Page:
If you want to learn how to write a song — one that's built to last, with vivid characters and images that plant you squarely inside a scene — listen to Guy Clark.
Songwriters who revere Clark will tell you he crafts songs with the same precision and attention to detail he uses when he builds guitars. But Clark has a simpler, blunter explanation, as he told me with a glint in his eye when I visited him recently at his home in Nashville, Tenn.
Who needs jocks when you've got Jennifer Hudson and Amy Poehler?
That seems to be the message coming out of the White House following a star-studded meeting yesterday led by White House Senior Advisor Valerie Jarrett. Its mission: Figure out how to help promote the Affordable Care Act.
Vermont, New Hampshire and Delaware get a notable benefit of being small: faster Internet connections. In the latest Akamai State of the Internet Report, they top the list of states with the fastest average connection speeds, and make the top 10 states with fastest peak connection speeds, too.
Check out the rankings, which include download speeds measured in megabits per second, and the year-on-year change for those numbers.
On this week's episode of All Songs Considered: Hosts Bob Boilen and Robin Hilton offer up huge premieres, including a preview of '90s lo-fi rock pioneer Sebadoh's first new album in 14 years. There's also new music from folk duo The Civil Wars, which finished its new album just before going on hiatus, and pianist singer Lucy Schwartz.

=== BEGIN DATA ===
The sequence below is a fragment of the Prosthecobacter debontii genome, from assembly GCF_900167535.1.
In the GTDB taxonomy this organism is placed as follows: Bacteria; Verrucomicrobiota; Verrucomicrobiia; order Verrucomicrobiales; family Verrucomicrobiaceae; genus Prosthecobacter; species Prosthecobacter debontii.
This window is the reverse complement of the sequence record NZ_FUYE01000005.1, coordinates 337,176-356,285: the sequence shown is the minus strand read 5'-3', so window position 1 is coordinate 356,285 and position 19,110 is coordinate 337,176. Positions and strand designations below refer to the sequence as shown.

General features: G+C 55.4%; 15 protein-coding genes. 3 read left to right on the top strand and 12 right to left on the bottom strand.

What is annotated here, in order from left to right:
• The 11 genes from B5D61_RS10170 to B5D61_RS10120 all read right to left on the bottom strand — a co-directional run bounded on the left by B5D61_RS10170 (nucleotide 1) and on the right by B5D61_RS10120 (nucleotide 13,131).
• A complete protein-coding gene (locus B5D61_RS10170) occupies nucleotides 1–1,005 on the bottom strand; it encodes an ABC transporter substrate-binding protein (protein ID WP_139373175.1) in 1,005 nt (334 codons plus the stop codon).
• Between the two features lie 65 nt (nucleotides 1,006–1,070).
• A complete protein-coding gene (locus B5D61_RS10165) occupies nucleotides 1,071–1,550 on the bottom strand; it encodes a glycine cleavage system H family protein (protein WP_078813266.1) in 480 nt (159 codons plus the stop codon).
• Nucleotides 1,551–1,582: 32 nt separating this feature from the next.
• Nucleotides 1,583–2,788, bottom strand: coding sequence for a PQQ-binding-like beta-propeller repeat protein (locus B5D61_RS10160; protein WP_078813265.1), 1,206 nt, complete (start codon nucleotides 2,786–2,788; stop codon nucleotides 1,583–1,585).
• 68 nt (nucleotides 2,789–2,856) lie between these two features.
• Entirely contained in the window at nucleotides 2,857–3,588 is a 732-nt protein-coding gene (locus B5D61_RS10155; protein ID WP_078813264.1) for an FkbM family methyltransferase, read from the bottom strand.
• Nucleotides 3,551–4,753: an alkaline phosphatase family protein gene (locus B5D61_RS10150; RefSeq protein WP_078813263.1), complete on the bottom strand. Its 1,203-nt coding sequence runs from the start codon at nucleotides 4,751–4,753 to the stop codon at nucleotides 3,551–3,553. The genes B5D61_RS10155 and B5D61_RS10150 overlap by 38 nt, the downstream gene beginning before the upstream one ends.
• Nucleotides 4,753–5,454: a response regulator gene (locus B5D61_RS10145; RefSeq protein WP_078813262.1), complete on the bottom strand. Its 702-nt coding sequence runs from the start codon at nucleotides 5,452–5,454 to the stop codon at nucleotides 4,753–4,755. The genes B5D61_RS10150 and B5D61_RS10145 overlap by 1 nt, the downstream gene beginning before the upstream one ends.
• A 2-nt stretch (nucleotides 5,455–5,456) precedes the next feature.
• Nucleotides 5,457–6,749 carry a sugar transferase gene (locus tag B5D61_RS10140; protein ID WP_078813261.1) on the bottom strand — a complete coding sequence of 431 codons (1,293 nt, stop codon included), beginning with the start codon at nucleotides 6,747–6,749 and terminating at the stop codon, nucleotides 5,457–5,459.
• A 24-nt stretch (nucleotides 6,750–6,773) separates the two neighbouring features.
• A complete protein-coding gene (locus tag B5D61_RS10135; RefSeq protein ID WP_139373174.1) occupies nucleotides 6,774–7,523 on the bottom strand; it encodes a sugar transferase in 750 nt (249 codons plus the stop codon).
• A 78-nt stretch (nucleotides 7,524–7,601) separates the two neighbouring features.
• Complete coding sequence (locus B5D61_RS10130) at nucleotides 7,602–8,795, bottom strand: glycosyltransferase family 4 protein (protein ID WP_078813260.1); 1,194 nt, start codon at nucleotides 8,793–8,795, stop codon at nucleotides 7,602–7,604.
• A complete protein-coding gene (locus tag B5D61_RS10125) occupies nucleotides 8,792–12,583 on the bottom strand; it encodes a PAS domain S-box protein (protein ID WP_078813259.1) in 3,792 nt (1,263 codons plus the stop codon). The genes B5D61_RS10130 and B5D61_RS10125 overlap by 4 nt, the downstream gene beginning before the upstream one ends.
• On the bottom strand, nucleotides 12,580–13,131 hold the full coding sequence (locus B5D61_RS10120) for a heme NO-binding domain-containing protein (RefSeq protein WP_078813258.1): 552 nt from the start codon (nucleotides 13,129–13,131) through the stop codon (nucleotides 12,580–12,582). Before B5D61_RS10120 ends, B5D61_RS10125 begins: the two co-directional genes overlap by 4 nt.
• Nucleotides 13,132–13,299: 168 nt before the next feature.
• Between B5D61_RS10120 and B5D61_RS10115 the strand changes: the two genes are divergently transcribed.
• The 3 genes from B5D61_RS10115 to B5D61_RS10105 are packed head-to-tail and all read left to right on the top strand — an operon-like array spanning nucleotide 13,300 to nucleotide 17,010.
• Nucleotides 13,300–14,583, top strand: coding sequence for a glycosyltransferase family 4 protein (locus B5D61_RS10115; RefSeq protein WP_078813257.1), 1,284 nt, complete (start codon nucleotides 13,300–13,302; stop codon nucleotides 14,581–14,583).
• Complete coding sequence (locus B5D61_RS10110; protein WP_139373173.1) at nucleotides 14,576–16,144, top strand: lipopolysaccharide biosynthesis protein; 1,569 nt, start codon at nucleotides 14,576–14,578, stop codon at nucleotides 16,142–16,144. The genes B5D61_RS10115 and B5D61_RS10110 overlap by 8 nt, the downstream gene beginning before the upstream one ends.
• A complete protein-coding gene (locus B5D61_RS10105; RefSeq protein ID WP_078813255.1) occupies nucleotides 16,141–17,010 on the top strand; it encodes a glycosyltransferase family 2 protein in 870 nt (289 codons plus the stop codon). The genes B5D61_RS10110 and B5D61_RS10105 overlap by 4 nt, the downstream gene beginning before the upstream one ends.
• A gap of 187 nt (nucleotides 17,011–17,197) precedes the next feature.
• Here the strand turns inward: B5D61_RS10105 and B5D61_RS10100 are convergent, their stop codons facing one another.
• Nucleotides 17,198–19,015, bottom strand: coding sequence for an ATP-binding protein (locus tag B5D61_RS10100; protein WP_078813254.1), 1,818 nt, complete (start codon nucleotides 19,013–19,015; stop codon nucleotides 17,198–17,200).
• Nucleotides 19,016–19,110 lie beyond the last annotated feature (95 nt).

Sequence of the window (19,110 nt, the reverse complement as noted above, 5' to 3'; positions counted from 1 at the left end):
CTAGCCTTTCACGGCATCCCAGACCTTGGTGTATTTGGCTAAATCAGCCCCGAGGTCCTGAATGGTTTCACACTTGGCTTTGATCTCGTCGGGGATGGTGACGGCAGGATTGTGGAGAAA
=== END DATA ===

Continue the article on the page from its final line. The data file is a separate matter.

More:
If every era gets the historical fiction it deserves, we have been good indeed. From the transcendent psychological rummagings of Hilary Mantel to the gooey pleasures of Philippa Gregory, we can set aside flowery bodice-rippers (not that there's anything wrong with those) and view the dusty figures through lenses literary, pop culture-y, or near-pornographic.
From NPR News, this is ALL THINGS CONSIDERED. I'm Melissa Block.
Billionaire Steven Cohen is fighting back. He faces federal charges that he didn't do enough to prevent insider trading at his hedge fund SAC Capital. As The Wall Street Journal reported this morning, Cohen's firm issued a rebuttal, claiming that he never saw an email that's an important part of the government's case.
In India, police have widened their hunt for the principal of an elementary school. It's the place where 23 children died last week after eating a toxic school lunch. The principal has been missing, along with her husband, since the day the children fell sick. An arrest warrant has been issued for her. In the meantime, parents of the victims are trying to cope with the tragedy. NPR's Julie McCarthy visited some of the families who live in one of India's poorest states.
It's been a bad month in U.S.-Afghan relations and efforts to negotiate a long-term security pact have been sidelined by a series of controversies and rhetorical bombshells. As the end of the NATO mission creeps closer, Afghans are increasingly worried that the bad atmospherics between Washington and Kabul could leave the Afghan people without enough U.S. support and vulnerable to predatory neighbors.